Right on Crime
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Dianna Muldrow | April 20, 2015
Over the last eight years in Texas, the juvenile justice system has been reshaped and reformed. Detention facilities have been shuttered, community supervision has been emphasized, and juvenile arrests have fallen by a third. In 2007 there were over four thousand juveniles incarcerated in the state, but today there are fewer than one thousand youth being housed by the state.
This session, West Virginia passed Senate Bill 393, which decreased the available opportunity for low-level juveniles to be transferred to detention facilities and increased funding for probation. These are policies recommended by the bipartisan Task Force on Juvenile Justice, begun after the state enacted Justice Reinvestment legislation last year. The state expects to reduce the residential placement of juveniles by 16 percent and save 20 million dollars.
Beginning in 2013, Georgia has worked wonders on juvenile justice. Realizing that their current system was expensive and still failing youths with a 65 percent recidivism rate, the state began using risk assessments. These assessments prevent children who have committed minor offenses such as truancy and violation of curfew from being put in a residential center. County after county in the state joined a program that targeted at-risk youth to lower felony offenses and placements among them. The program had unimaginably broad success, and lowered the state secure placements by 14 percent.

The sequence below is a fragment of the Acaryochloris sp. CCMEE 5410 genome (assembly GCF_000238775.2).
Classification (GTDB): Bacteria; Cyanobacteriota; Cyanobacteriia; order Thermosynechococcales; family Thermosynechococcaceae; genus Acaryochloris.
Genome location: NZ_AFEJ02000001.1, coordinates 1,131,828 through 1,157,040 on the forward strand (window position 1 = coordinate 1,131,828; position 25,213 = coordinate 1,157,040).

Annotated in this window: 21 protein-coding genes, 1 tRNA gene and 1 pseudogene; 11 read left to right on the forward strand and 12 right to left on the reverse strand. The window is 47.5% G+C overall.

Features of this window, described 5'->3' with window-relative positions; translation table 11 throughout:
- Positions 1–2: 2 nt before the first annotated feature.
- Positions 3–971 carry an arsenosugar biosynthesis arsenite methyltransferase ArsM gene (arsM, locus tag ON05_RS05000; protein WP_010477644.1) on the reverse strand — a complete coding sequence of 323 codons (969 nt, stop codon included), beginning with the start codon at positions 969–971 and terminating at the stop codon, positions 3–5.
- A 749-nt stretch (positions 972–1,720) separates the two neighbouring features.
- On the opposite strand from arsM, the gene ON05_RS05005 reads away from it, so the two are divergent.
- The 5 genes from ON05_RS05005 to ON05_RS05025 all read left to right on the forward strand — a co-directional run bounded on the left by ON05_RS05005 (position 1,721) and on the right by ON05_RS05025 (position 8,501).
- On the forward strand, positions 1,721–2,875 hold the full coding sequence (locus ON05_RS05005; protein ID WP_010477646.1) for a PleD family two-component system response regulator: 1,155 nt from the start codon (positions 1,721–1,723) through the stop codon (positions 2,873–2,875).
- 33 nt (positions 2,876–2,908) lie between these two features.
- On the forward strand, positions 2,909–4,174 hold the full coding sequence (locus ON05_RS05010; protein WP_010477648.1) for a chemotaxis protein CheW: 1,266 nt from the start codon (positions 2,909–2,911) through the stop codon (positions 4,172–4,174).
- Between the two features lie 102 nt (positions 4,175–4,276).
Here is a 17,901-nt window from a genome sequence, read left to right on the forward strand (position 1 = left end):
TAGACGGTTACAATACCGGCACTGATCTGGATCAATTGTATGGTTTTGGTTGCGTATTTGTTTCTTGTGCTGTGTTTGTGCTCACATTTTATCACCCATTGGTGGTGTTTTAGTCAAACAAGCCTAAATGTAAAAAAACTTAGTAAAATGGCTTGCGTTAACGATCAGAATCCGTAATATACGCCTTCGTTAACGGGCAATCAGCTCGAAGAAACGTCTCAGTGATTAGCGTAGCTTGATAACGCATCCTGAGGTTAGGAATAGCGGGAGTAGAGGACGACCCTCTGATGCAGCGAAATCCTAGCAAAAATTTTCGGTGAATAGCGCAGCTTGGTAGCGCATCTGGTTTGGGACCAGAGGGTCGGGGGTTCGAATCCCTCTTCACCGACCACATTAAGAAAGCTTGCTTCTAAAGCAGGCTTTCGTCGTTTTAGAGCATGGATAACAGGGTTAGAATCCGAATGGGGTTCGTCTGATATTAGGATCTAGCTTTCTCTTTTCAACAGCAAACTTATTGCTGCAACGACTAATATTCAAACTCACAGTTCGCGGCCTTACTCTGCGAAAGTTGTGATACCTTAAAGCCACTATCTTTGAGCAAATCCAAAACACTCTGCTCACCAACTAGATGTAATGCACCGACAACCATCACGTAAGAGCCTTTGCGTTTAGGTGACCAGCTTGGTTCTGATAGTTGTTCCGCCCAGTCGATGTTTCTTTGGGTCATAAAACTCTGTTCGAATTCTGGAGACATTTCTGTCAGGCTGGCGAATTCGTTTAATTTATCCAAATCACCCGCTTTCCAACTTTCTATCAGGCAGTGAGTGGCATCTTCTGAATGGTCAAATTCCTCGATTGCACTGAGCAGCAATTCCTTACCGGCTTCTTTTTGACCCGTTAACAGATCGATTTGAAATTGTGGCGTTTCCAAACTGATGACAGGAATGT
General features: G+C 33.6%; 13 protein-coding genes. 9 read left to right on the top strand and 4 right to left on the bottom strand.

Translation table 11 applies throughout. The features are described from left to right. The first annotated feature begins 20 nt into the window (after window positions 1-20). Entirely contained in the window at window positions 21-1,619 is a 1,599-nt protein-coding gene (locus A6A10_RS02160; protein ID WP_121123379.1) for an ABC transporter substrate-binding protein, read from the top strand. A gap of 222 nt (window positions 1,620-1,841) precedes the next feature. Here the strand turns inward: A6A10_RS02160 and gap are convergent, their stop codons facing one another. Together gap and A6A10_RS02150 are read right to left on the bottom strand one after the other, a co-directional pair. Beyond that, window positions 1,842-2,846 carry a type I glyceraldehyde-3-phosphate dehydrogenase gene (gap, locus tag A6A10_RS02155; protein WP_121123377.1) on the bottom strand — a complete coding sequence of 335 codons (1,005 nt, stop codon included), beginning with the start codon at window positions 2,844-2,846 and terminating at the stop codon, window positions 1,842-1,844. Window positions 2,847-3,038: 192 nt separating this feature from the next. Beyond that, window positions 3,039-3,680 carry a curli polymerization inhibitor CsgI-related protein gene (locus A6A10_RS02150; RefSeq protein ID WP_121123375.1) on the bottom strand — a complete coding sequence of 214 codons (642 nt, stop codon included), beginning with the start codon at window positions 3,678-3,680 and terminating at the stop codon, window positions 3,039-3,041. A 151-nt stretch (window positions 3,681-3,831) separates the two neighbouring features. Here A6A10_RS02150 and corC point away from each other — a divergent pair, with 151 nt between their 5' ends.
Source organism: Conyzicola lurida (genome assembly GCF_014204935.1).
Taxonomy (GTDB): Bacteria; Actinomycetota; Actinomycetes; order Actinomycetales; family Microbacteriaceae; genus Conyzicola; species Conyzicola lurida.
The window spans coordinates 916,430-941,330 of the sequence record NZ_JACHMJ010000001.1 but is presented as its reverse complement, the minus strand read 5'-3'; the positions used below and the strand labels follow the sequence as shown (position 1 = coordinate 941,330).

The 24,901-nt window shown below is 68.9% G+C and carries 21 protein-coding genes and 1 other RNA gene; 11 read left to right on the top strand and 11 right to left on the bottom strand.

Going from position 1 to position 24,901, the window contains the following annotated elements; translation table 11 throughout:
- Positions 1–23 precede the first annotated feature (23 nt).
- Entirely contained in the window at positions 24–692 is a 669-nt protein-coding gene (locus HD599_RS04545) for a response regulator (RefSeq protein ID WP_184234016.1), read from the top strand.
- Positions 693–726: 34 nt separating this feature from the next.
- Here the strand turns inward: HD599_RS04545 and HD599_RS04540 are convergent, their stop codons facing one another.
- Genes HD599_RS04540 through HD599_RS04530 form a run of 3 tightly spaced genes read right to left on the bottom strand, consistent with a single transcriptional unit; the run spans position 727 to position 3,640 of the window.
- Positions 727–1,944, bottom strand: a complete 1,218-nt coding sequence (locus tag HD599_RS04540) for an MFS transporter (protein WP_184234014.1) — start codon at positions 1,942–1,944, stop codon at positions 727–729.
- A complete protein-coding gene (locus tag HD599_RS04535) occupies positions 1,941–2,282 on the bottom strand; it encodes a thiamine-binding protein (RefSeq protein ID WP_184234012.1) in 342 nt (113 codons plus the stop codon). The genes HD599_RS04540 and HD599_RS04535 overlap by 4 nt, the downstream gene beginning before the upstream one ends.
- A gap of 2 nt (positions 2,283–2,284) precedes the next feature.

Each of these reforms are implementing programs in accordance with the brief just released by the Pew Charitable Trusts. The Public Safety Performance Project’s new brief, “Re-Examining Juvenile Incarceration,” surveys research from across the country that demonstrates that out-of-home placements for juveniles – in most cases – are not effective for the youth, the community, or the state. Time after time, analysis has shown that youth in lower and moderate risk levels experience increased levels of recidivism when placed in residential settings compared to similar juveniles in community placements. Even youth with high-risk levels see similar recidivism rates between the groups. Only juveniles with very high incarceration rates saw improved recidivism from incarceration.
Reforms in states across the country are recognizing that juvenile incarceration is usually not in the best interest of public safety. Incarceration of low or moderate risk youth increases their likelihood recidivism, the chance that they will commit another crime after release. Whether this is because they are being exposed to more criminally experienced youth, job and education prospects are being shattered, or connections to their communities and families are being severed, clearly it is dangerous for the youth and the community.
These reforms also have their support bases in common. They have predominantly taken place in conservative states and with conservative support. The leading reason for this are the principles that are embodied in these reforms. Lowered juvenile incarceration promotes fiscal responsibility, family ties, and public safety. These reforms allow judges the opportunity to really evaluate whether a juvenile and their community would benefit from the expenses inherent in incarceration. This is smart on crime thinking at its best.